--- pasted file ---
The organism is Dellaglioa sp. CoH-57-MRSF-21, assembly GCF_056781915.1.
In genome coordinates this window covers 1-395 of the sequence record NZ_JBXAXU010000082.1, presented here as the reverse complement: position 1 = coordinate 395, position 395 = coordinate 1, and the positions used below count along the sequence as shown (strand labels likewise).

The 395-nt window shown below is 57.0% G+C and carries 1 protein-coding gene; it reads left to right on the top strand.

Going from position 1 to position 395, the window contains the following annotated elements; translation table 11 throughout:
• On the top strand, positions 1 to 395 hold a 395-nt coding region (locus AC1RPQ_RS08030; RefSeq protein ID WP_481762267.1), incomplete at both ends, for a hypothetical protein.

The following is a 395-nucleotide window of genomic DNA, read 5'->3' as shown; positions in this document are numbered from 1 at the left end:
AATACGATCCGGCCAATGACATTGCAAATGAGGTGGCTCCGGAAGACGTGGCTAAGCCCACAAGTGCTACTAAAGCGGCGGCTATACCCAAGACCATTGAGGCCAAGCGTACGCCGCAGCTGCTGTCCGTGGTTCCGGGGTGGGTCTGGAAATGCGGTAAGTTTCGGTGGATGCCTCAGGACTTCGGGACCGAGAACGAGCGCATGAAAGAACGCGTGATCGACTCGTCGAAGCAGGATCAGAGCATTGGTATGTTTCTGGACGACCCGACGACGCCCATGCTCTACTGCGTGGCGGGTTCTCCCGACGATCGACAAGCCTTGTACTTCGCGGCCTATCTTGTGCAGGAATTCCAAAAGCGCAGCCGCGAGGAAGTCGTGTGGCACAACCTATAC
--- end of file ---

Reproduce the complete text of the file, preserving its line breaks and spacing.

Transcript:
The organism is Dellaglioa sp. CoH-57-MRSF-21, assembly GCF_056781915.1.
In genome coordinates this window covers 1-395 of the sequence record NZ_JBXAXU010000082.1, presented here as the reverse complement: position 1 = coordinate 395, position 395 = coordinate 1, and the positions used below count along the sequence as shown (strand labels likewise).

The 395-nt window shown below is 57.0% G+C and carries 1 protein-coding gene; it reads left to right on the top strand.

Going from position 1 to position 395, the window contains the following annotated elements; translation table 11 throughout:
• On the top strand, positions 1 to 395 hold a 395-nt coding region (locus AC1RPQ_RS08030; RefSeq protein ID WP_481762267.1), incomplete at both ends, for a hypothetical protein.

The following is a 395-nucleotide window of genomic DNA, read 5'->3' as shown; positions in this document are numbered from 1 at the left end:
AATACGATCCGGCCAATGACATTGCAAATGAGGTGGCTCCGGAAGACGTGGCTAAGCCCACAAGTGCTACTAAAGCGGCGGCTATACCCAAGACCATTGAGGCCAAGCGTACGCCGCAGCTGCTGTCCGTGGTTCCGGGGTGGGTCTGGAAATGCGGTAAGTTTCGGTGGATGCCTCAGGACTTCGGGACCGAGAACGAGCGCATGAAAGAACGCGTGATCGACTCGTCGAAGCAGGATCAGAGCATTGGTATGTTTCTGGACGACCCGACGACGCCCATGCTCTACTGCGTGGCGGGTTCTCCCGACGATCGACAAGCCTTGTACTTCGCGGCCTATCTTGTGCAGGAATTCCAAAAGCGCAGCCGCGAGGAAGTCGTGTGGCACAACCTATAC